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Sovereign Wealth Funds Pick Up Pace on U.S. Industrial Acquisitions

Asian institutional investors in particular have shown a strong appetite for U.S. industrial portfolios.

Prior to the COVID-19 pandemic, sovereign wealth funds showed strong interest in U.S. commercial real estate acquisitions. They took a step back amid the broader uncertainties in 2020. But recent announcements suggest large foreign institutional players may be ramping back up in the U.S., especially in the industrial sector.

In late September, a property developer owned by Singaporean state investment fund Temasek Holdings Pte acquired two portfolios of U.S. logistics properties worth approximately $3 billion; the assets now represent about a quarter of Mapletree Investments Pte’s total assets in the United States.

The two portfolios together include 141 logistics assets with tenants ranging from consumer goods companies to wholesalers and e-commerce operators. The properties sit along key transportation routes with links to airports, highways and sea ports.

In August, Abu Dhabi’s Mubadala Investment Co announced a $1 billion joint real estate venture with Dallas-based Crow Holdings focused on industrial properties. Mubadala holds $243 billion in assets and is seeking to develop class-A U.S. industrial assets “at scale,” according to Crow Holdings CEO Michael Levy.

The two announcements match recent data from New York City-based real estate data firm Real Capital Analytics (RCA), which shows that U.S. industrial investment volume among sovereign wealth funds is growing, even as foreign investors remain cautious in the wake of a pandemic-hit year.

Two of the top five foreign investors in U.S. industrial assets for the period between the second quarter of 2020 and the second quarter of 2021 were sovereign wealth funds, including South Korea’s National Pension Service (NPS), with $1.9 billion in acquisitions, and Singapore’s GIC, with $691 million in buys.

In the first half of this year, industrial acquisitions accounted for 89 percent of purchases by sovereign wealth funds, according to RCA data. Industrial acquisitions by sovereign funds have increased rapidly since 2018, even through the disruption of the pandemic—industrial and office were the only sectors that showed year-over-year growth in acquisitions by this group of investors in 2020.

Overall activity among foreign sovereign wealth funds has continued to lag in 2021, with no single-asset deals. But in the first half of 2021, sovereign funds still acquired 378 percent more industrial assets than their average in the first half of 2017 to 2019. The only other asset classes that saw sovereign wealth fund activity in the first half of the year were hotels and office buildings.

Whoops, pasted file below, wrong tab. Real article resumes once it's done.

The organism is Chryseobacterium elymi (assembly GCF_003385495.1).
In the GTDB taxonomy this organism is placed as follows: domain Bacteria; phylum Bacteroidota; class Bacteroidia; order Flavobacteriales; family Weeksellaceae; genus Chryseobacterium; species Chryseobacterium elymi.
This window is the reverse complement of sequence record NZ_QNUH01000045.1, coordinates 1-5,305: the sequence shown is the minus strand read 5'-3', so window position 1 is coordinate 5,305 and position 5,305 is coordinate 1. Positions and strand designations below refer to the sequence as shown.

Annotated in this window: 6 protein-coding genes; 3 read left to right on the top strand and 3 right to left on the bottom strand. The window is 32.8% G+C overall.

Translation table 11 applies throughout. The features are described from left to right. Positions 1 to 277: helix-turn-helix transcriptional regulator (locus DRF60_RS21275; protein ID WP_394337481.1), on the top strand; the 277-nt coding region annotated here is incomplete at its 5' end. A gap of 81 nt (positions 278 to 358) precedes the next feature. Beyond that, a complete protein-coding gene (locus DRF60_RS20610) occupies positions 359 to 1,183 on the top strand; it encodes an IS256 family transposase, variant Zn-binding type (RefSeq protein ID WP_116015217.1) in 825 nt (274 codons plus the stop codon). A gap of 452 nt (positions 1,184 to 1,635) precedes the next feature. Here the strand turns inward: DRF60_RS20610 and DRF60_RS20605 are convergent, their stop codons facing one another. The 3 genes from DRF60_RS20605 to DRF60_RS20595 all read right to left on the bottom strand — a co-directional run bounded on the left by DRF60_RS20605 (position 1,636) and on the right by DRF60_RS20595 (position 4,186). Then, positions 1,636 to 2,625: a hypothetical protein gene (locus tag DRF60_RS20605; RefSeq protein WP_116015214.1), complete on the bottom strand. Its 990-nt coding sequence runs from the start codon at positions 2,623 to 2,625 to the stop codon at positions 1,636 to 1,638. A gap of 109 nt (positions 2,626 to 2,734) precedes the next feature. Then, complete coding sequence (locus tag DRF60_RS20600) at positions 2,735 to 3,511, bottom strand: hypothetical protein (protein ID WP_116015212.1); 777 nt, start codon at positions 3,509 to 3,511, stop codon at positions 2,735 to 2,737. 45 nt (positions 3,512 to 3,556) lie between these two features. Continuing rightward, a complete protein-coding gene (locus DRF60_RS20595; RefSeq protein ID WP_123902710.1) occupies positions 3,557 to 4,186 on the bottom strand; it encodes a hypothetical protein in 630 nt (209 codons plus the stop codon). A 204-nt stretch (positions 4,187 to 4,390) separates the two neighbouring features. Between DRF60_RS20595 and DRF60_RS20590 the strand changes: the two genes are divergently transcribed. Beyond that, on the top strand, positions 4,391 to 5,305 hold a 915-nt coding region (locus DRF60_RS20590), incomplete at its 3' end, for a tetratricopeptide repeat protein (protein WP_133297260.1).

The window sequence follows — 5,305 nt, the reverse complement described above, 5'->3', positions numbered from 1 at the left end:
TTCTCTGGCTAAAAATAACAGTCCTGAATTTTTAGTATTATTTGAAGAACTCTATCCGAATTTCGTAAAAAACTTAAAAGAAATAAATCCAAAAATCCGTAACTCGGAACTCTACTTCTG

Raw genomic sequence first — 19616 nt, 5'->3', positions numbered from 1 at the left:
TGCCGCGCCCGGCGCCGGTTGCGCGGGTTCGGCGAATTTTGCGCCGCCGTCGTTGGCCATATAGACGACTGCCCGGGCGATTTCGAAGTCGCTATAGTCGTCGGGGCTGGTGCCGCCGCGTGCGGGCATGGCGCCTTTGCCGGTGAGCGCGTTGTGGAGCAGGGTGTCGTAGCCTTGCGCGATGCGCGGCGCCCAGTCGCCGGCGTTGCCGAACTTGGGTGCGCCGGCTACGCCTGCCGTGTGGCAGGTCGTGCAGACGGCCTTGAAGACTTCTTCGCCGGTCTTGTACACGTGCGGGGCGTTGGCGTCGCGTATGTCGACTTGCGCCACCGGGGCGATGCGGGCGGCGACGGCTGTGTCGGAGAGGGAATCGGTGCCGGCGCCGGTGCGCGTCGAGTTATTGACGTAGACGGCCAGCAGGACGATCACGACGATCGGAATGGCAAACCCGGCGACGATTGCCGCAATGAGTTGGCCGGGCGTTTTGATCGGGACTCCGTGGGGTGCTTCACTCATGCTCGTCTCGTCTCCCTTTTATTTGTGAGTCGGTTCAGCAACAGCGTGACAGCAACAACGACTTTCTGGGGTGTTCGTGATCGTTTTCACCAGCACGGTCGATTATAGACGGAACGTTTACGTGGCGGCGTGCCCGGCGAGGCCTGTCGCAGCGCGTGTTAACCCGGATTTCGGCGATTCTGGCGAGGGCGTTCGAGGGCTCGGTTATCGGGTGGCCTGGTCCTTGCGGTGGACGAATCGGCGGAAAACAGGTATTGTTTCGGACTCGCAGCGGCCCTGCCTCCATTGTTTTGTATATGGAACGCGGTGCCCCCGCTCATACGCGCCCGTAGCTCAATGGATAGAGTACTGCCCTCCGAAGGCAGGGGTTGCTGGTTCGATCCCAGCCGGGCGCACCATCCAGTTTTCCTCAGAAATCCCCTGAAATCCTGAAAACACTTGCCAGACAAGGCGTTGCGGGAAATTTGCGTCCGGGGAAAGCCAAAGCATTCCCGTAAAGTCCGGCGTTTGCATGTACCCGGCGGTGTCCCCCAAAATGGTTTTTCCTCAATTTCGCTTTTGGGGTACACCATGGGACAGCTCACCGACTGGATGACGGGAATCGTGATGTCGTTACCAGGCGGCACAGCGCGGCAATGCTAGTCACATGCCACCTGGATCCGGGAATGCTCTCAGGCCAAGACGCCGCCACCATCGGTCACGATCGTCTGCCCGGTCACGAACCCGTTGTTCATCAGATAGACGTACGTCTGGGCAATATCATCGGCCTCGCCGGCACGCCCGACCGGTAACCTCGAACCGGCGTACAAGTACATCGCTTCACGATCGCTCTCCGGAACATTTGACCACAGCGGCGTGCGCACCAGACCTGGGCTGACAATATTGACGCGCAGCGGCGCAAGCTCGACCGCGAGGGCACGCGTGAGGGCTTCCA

Data from RCA shows Singapore as one of the top five sources of foreign investment in U.S. real estate, alongside South Korea, Germany, Saudi Arabia and Canada. With industrial vacancies near zero and rents at record highs, well-funded foreign investors may be better able to take advantage of large deals coming on the market: from July 2020 to July 2021, industrial deals by foreign investors averaged $27 million in price, compared to an average of $13 million for the asset class overall.

Mapletree’s new US logistics assets are located across Boston, greater Chicago, Dallas, Houston, the Washington D.C. area, the Carolinas, central Florida and Memphis. In general, RCA has seen high demand for industrial properties lead to a shift in preferred acquisition locations. “Like the market overall, investment has shifted away from the major metros towards the non-major metros,” says Alexis Maltin, director of analytics at RCA. “This is partially because of the peaked interest in industrial assets which primarily fall in non-major metros.”

Mapletree’s announcement came just a week after the firm launched its first U.S. office fund, a move that echoes the resilience of demand for office assets among sovereign funds through 2020. It also raises the possibility that sovereign funds will show increased demand for U.S. assets beyond industrial and multifamily. The Mapletree U.S. Income Commercial Trust (MUSIC), launched with $552 million in fully-invested funds, has an initial portfolio that includes five class A commercial properties valued at around $1.3 billion, with leases averaging 8.8 years. Mapletree said the trust has a targeted internal rate of return (IRR) of 12 percent and it will issue distributions semi-annually, with an initial investment term of five years.

It’s still unclear whether Mapletree’s announcements make it an outlier; research by Invesco found that over half of sovereign wealth fund investors were planning to make more acquisitions in 2021 than they did in 2020.

On the whole, in recent years, sovereign funds have been focused on emerging economies, with these markets accounting for 66 percent of the funds’ total collective investments in 2020. But in 2021, this proportion has already dropped to 49 percent, signaling a shift towards established markets like the United States. Between 2017 and 2019, at least five sovereign wealth funds were active in the U.S. market in the first half of the year—of the total assets owned by sovereign funds globally, 89 percent are held by just 20 funds.

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